17β-estradiol regulates histone alterations associated with memory consolidation and increases Bdnf promoter acetylation in middle-aged female mice

Ashley M. Fortress, Jaekyoon Kim, Rachel L. Poole, Thomas J. Gould, Karyn M. Frick

Research output: Contribution to journalArticle

37 Scopus citations

Abstract

Histone acetylation is essential for hippocampal memory formation in young adult rodents. Although dysfunctional histone acetylation has been associated with age-related memory decline in male rodents, little is known about whether histone acetylation is altered by aging in female rodents. In young female mice, the ability of 17β-estradiol (E2) to enhance object recognition memory consolidation requires histone H3 acetylation in the dorsal hippocampus. However, the extent to which histone acetylation is regulated by E2 in middle-aged females is unknown. The mnemonic benefits of E2 in aging females appear to be greatest in middle age, and so pinpointing the molecular mechanisms through which E2 enhances memory at this age could lead to the development of safer and more effective treatments for maintaining memory function without the side effects of current therapies. Here, we show that dorsal hippocampal infusion of E2 rapidly enhanced object recognition and spatial memory, and increased histone H3 acetylation in the dorsal hippocampus, while also significantly reducing levels of histone deacetylase (HDAC2 and HDAC3) proteins. E2 specifically increased histone H3 acetylation at Bdnf promoters pII and pIV in the dorsal hippocampus of both young and middle-aged mice, despite age-related decreases in pI and pIV acetylation. Furthermore, levels of mature BDNF and pro-BDNF proteins in the dorsal hippocampus were increased by E2 in middle-aged females. Together, these data suggest that the middle-aged female dorsal hippocampus remains epigenetically responsive to E2, and that E2 may enhance memory in middle-aged females via epigenetic regulation of Bdnf.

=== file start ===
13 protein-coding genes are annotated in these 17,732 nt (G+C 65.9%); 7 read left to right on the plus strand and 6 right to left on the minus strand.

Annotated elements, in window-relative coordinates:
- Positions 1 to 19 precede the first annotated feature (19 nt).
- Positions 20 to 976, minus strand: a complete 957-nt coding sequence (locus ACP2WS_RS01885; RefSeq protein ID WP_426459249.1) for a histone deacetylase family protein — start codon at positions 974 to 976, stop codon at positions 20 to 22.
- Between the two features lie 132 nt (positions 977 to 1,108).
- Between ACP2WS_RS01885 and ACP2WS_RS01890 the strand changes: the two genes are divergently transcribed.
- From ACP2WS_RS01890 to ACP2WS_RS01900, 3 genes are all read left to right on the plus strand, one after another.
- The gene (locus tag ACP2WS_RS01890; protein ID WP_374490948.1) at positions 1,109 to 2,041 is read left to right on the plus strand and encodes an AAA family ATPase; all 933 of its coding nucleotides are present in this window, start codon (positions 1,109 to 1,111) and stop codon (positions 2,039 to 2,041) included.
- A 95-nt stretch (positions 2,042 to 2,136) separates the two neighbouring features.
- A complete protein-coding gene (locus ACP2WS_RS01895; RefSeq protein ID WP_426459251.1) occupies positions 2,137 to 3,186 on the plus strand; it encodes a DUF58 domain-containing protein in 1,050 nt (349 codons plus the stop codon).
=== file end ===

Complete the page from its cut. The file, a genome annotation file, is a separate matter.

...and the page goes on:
Original languageEnglish (US)
Pages (from-to)457-467
Number of pages11
JournalLearning and Memory
Volume21
Issue number9
DOIs
Publication statusPublished - Sep 1 2014

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All Science Journal Classification (ASJC) codes

  • Neuropsychology and Physiological Psychology
  • Cognitive Neuroscience
  • Cellular and Molecular Neuroscience

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